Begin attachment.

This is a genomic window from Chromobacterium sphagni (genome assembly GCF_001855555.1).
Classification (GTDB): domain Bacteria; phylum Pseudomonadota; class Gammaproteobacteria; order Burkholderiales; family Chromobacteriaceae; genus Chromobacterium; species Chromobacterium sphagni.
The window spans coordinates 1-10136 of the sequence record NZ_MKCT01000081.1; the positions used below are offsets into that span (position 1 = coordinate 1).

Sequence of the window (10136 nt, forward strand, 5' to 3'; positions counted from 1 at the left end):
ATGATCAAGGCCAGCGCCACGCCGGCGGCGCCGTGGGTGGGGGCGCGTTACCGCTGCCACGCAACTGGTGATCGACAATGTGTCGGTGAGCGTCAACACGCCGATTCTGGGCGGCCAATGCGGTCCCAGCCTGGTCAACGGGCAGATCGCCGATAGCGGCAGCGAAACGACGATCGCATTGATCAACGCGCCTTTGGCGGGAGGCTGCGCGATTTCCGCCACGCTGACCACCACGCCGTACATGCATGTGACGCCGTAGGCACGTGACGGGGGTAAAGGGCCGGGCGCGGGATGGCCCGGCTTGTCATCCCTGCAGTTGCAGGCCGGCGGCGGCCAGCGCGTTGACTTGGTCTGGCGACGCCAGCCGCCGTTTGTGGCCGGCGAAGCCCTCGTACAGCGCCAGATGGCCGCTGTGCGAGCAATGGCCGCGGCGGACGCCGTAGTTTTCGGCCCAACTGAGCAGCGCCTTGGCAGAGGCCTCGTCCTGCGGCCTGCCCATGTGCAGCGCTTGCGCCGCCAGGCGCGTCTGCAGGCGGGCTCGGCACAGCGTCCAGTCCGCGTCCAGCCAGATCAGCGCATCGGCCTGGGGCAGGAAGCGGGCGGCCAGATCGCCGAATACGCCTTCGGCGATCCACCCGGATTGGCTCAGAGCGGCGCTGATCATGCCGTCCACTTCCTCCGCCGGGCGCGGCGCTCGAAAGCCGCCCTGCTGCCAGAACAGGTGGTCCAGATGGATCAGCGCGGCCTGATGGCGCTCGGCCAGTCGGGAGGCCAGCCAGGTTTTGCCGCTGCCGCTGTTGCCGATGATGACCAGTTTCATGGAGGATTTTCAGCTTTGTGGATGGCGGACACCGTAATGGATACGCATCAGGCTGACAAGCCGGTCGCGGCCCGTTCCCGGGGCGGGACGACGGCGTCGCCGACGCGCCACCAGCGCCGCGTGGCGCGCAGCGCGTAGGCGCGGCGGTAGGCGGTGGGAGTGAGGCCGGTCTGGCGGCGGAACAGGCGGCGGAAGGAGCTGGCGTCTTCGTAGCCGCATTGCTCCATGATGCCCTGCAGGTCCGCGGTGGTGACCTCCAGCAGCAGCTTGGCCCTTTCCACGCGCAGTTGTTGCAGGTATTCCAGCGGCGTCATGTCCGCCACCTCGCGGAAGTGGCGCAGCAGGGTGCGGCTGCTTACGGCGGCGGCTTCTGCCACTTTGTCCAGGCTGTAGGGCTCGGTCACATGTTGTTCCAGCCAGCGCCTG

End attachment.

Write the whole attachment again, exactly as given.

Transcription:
This is a genomic window from Chromobacterium sphagni (genome assembly GCF_001855555.1).
Classification (GTDB): domain Bacteria; phylum Pseudomonadota; class Gammaproteobacteria; order Burkholderiales; family Chromobacteriaceae; genus Chromobacterium; species Chromobacterium sphagni.
The window spans coordinates 1-10136 of the sequence record NZ_MKCT01000081.1; the positions used below are offsets into that span (position 1 = coordinate 1).

Sequence of the window (10136 nt, forward strand, 5' to 3'; positions counted from 1 at the left end):
ATGATCAAGGCCAGCGCCACGCCGGCGGCGCCGTGGGTGGGGGCGCGTTACCGCTGCCACGCAACTGGTGATCGACAATGTGTCGGTGAGCGTCAACACGCCGATTCTGGGCGGCCAATGCGGTCCCAGCCTGGTCAACGGGCAGATCGCCGATAGCGGCAGCGAAACGACGATCGCATTGATCAACGCGCCTTTGGCGGGAGGCTGCGCGATTTCCGCCACGCTGACCACCACGCCGTACATGCATGTGACGCCGTAGGCACGTGACGGGGGTAAAGGGCCGGGCGCGGGATGGCCCGGCTTGTCATCCCTGCAGTTGCAGGCCGGCGGCGGCCAGCGCGTTGACTTGGTCTGGCGACGCCAGCCGCCGTTTGTGGCCGGCGAAGCCCTCGTACAGCGCCAGATGGCCGCTGTGCGAGCAATGGCCGCGGCGGACGCCGTAGTTTTCGGCCCAACTGAGCAGCGCCTTGGCAGAGGCCTCGTCCTGCGGCCTGCCCATGTGCAGCGCTTGCGCCGCCAGGCGCGTCTGCAGGCGGGCTCGGCACAGCGTCCAGTCCGCGTCCAGCCAGATCAGCGCATCGGCCTGGGGCAGGAAGCGGGCGGCCAGATCGCCGAATACGCCTTCGGCGATCCACCCGGATTGGCTCAGAGCGGCGCTGATCATGCCGTCCACTTCCTCCGCCGGGCGCGGCGCTCGAAAGCCGCCCTGCTGCCAGAACAGGTGGTCCAGATGGATCAGCGCGGCCTGATGGCGCTCGGCCAGTCGGGAGGCCAGCCAGGTTTTGCCGCTGCCGCTGTTGCCGATGATGACCAGTTTCATGGAGGATTTTCAGCTTTGTGGATGGCGGACACCGTAATGGATACGCATCAGGCTGACAAGCCGGTCGCGGCCCGTTCCCGGGGCGGGACGACGGCGTCGCCGACGCGCCACCAGCGCCGCGTGGCGCGCAGCGCGTAGGCGCGGCGGTAGGCGGTGGGAGTGAGGCCGGTCTGGCGGCGGAACAGGCGGCGGAAGGAGCTGGCGTCTTCGTAGCCGCATTGCTCCATGATGCCCTGCAGGTCCGCGGTGGTGACCTCCAGCAGCAGCTTGGCCCTTTCCACGCGCAGTTGTTGCAGGTATTCCAGCGGCGTCATGTCCGCCACCTCGCGGAAGTGGCGCAGCAGGGTGCGGCTGCTTACGGCGGCGGCTTCTGCCACTTTGTCCAGGCTGTAGGGCTCGGTCACATGTTGTTCCAGCCAGCGCCTG